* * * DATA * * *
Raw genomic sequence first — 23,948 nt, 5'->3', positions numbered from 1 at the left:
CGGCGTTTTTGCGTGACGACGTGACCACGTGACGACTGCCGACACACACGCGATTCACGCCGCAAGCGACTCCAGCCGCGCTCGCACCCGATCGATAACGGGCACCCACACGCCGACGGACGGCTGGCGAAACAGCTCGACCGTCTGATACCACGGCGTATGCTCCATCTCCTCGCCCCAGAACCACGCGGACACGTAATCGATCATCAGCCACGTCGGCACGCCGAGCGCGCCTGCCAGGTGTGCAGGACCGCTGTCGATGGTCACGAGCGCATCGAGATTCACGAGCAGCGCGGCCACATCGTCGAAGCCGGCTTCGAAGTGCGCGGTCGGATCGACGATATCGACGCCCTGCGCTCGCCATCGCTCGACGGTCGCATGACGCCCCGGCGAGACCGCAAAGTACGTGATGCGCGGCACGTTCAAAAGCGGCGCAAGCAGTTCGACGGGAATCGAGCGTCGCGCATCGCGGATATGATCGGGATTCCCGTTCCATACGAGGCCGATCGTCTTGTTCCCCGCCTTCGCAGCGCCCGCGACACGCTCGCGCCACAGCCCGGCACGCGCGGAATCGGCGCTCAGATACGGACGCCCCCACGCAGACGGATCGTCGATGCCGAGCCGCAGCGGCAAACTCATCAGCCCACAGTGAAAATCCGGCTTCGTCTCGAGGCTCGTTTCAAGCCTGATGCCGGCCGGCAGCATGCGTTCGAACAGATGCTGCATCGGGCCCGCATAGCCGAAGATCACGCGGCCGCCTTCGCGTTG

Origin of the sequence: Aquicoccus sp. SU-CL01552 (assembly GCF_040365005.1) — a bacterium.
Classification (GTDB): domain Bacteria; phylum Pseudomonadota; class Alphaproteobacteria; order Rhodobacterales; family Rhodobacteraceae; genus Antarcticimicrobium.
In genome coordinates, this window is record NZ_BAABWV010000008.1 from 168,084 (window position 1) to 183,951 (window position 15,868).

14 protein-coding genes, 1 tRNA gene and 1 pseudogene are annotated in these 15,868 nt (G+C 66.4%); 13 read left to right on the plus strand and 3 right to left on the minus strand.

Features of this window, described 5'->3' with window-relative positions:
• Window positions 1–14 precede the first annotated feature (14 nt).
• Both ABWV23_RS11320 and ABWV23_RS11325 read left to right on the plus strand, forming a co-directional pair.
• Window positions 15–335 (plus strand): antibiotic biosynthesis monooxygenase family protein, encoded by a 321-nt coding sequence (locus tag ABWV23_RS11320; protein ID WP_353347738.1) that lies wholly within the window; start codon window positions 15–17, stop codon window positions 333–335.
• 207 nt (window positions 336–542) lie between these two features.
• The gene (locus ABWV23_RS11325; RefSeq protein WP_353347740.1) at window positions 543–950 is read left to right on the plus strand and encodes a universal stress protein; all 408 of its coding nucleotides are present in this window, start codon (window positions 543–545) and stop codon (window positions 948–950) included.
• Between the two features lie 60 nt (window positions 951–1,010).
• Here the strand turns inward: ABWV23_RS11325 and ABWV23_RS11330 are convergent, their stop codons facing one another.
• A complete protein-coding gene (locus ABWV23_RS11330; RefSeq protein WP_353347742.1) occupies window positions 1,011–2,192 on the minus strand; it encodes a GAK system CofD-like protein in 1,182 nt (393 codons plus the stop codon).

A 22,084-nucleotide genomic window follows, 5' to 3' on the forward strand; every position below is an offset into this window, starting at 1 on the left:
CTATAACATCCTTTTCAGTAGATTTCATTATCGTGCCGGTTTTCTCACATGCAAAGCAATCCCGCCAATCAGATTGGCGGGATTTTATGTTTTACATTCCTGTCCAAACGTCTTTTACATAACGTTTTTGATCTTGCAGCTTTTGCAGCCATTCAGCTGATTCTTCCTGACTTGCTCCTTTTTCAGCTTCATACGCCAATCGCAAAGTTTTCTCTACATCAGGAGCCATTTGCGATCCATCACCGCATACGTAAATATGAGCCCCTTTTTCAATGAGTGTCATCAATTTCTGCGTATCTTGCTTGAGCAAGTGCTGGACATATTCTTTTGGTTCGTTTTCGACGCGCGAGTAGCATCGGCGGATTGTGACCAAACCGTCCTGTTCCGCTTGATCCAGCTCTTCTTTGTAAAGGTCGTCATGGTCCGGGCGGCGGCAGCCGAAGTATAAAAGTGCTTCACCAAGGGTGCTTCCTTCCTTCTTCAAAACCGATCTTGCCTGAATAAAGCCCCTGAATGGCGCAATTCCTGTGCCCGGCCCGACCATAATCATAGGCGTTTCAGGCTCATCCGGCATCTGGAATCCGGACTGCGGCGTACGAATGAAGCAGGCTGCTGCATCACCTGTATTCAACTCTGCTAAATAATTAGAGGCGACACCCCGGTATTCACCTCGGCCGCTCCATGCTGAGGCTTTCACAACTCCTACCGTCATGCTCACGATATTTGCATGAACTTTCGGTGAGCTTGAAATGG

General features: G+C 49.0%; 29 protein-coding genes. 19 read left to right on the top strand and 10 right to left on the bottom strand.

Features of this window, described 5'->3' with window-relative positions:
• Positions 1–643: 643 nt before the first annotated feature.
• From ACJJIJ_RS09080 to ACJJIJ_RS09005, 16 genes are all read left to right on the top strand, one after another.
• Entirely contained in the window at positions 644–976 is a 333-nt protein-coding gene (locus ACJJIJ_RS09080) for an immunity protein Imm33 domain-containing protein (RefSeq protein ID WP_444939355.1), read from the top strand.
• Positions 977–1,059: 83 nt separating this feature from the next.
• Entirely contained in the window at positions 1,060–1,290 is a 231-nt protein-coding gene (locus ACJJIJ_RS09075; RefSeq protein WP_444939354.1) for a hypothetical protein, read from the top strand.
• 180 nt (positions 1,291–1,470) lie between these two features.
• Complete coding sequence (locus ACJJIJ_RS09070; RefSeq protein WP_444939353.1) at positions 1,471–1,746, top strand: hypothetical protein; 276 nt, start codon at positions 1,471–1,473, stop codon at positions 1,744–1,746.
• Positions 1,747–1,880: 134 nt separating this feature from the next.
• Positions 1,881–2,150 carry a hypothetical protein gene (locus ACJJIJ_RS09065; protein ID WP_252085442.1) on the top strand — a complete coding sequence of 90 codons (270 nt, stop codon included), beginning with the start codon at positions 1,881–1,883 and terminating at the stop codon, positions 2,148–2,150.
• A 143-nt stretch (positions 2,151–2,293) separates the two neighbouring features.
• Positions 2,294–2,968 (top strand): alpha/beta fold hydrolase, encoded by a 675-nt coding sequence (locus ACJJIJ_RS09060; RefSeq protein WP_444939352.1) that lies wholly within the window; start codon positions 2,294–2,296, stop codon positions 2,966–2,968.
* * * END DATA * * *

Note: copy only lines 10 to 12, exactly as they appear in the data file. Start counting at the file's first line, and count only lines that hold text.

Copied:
• Window positions 15–335 (plus strand): antibiotic biosynthesis monooxygenase family protein, encoded by a 321-nt coding sequence (locus tag ABWV23_RS11320; protein ID WP_353347738.1) that lies wholly within the window; start codon window positions 15–17, stop codon window positions 333–335.
• 207 nt (window positions 336–542) lie between these two features.
• The gene (locus ABWV23_RS11325; RefSeq protein WP_353347740.1) at window positions 543–950 is read left to right on the plus strand and encodes a universal stress protein; all 408 of its coding nucleotides are present in this window, start codon (window positions 543–545) and stop codon (window positions 948–950) included.